Police have been frantically combing the city's subway tunnels in search of Avonte Oquendo, a 14-year-old boy who has autism and is mute.
According to the New York Daily News, service on the 7 and G trains was disrupted for several minutes on Monday afternoon, when power was cut on parts of the two subway lines as cops searched for the child.
Oquendo, who is said to be "severely autistic" and unable to communicate verbally, has been missing since last Friday. He was last seen leaving Center Boulevard School in Long Island City, where he is a student.
Other than scouring the subway tunnels, police have reportedly searched the East River and have been alerting residents in various neighborhoods to be on the lookout for the boy. Oquendo's distraught family has also been handing out posters.
"Anyone out there, any borough in New York City, if you see this child please, please, please have compassion, and please just call the police and say, 'I've seen him,'" the boy's mother, Vanessa Fontaine, said in a tearful interview with NBC New York.
Fontaine has also expressed distress about the circumstances of her son's disappearance. Oquendo is supposed to be given one-on-one supervision at all times, she told WABC-TV. Thus, she's confused as to where the boy's teacher or the security guard were when he left the school grounds.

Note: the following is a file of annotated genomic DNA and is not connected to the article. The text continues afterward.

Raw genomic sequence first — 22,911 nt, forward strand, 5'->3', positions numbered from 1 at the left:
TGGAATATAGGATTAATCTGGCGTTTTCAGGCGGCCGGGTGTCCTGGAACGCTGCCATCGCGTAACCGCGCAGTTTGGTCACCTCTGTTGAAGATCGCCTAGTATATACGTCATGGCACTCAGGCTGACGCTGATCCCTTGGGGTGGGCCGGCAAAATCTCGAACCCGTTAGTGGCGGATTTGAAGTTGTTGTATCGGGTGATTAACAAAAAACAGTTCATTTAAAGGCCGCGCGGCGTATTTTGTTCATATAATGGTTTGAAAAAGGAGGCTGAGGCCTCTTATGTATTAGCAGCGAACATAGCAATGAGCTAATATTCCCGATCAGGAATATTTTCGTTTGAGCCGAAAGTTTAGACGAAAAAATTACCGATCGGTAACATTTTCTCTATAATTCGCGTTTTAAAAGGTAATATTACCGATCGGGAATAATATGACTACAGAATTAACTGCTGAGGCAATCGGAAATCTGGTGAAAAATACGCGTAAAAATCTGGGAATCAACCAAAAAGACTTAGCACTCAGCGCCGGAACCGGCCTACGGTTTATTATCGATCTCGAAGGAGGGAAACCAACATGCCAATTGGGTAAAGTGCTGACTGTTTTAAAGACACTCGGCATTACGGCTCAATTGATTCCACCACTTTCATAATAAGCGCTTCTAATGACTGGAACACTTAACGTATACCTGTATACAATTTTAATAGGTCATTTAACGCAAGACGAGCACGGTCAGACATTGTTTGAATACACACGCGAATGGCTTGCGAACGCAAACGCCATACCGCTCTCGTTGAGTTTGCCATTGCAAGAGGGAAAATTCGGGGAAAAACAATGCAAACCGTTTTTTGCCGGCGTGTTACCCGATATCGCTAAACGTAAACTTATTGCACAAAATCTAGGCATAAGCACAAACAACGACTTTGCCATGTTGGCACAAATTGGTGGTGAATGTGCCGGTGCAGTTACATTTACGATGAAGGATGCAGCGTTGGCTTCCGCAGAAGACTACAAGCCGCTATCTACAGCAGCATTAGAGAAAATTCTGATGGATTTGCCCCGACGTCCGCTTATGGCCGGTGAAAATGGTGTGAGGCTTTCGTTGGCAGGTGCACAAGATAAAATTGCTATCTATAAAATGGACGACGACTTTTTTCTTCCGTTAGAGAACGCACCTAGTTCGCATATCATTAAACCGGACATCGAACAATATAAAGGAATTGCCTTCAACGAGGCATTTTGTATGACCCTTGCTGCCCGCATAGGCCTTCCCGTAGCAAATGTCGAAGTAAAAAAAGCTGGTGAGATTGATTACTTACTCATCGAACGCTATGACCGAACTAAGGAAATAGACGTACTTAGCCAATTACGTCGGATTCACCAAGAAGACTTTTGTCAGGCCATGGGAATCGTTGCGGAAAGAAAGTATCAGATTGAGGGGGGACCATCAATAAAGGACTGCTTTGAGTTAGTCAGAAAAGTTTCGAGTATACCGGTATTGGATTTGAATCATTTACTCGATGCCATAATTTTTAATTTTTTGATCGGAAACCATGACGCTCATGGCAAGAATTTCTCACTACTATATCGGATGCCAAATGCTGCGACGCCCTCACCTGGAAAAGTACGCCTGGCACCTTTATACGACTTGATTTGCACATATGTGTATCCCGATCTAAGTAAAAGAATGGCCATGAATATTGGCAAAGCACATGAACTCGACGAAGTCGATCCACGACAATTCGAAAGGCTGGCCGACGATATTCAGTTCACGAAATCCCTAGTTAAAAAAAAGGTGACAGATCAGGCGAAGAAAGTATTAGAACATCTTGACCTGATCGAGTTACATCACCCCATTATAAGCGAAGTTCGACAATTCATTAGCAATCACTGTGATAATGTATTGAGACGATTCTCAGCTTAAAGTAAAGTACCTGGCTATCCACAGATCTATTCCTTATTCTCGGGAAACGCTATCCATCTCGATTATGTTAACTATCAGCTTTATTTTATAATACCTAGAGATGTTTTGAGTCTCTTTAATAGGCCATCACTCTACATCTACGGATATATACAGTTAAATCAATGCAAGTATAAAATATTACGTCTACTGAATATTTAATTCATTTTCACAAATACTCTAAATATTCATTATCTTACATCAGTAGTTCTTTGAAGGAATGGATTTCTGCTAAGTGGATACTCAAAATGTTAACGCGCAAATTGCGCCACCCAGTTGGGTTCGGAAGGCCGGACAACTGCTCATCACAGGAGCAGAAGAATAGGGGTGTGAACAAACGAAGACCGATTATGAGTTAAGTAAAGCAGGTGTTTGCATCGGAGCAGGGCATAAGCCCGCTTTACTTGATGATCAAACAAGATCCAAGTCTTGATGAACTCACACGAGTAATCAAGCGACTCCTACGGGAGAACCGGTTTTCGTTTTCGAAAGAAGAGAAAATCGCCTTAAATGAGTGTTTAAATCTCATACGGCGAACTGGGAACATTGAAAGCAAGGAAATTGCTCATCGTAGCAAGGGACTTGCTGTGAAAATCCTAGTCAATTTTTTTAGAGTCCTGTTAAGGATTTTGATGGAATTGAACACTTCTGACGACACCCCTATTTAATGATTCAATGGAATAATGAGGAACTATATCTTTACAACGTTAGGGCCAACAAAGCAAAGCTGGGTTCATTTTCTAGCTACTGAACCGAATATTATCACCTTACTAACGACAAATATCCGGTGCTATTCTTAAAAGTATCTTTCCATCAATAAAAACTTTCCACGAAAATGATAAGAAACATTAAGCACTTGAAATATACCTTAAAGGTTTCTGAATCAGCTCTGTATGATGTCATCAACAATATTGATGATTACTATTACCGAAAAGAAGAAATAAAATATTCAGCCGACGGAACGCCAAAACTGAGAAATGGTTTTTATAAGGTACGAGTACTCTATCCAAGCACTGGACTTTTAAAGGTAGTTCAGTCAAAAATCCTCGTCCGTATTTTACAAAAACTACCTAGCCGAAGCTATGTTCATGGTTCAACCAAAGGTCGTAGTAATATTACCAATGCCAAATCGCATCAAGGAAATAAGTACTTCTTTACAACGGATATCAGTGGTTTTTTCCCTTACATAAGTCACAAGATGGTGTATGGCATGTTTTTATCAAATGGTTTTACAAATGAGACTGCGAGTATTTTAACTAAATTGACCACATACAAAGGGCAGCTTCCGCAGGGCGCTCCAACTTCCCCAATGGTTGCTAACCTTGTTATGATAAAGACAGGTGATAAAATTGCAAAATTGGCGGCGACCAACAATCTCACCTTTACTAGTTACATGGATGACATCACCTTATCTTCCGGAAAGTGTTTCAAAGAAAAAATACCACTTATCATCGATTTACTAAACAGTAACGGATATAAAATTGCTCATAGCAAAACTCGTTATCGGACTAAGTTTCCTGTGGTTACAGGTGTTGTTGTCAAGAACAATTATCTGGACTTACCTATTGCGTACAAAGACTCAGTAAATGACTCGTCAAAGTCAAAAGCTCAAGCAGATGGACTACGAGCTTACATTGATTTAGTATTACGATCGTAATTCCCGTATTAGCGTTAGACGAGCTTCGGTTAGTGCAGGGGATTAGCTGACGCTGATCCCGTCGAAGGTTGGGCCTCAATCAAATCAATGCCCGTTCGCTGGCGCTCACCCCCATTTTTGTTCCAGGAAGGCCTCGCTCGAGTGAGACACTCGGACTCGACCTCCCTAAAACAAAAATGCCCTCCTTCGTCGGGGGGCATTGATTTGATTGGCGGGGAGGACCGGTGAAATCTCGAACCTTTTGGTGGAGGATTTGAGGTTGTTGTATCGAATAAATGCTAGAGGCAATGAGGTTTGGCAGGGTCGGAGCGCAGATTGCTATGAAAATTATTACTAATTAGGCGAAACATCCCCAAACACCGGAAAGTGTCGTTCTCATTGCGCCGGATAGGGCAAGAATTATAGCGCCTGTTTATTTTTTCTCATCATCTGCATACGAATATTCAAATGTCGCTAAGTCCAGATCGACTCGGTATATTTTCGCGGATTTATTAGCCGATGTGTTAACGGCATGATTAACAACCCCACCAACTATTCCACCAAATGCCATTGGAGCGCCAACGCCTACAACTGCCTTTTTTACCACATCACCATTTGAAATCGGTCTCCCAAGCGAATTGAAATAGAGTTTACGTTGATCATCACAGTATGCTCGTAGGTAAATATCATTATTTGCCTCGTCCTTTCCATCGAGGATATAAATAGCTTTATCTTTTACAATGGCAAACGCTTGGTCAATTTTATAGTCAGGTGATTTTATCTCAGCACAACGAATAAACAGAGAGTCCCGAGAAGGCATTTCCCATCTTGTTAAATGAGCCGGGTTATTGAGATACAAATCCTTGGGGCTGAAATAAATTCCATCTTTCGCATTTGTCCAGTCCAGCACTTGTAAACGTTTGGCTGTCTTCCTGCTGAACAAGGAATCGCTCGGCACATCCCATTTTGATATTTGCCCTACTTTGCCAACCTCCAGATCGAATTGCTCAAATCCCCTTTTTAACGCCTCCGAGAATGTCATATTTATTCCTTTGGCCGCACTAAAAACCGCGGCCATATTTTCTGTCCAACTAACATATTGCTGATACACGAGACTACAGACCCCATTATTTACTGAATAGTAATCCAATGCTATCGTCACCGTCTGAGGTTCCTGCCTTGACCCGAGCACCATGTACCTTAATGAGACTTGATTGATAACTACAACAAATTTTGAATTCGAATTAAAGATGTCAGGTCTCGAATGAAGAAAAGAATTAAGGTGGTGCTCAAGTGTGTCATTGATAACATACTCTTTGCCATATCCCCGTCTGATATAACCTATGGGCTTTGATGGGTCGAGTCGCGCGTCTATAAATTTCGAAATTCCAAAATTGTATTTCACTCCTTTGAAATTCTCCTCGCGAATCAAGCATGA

A statewide missing child alert was issued for Oquendo Monday.
Oquendo has reportedly run away before and seems to have a particular love for trains. According to WABC, the child has disappeared on three other occasions and was found on the subway tracks every time.
Avonte Oquendo, who is said to be 5'3", was wearing a grey striped shirt, black jeans and black sneakers at the time of his disappearance. Please call the NYPD's Crime Stoppers Hotline at 800-577-TIPS if you have any information about the boy.
UPDATE (4:20 p.m.): As of Tuesday afternoon, Oquendo has still not been found, police told The Huffington Post.
Authorities initially said the 14-year-old had been found in East Harlem. But within minutes of the announcement Tuesday, police said they had made a mistake and that the child was not Oquendo.
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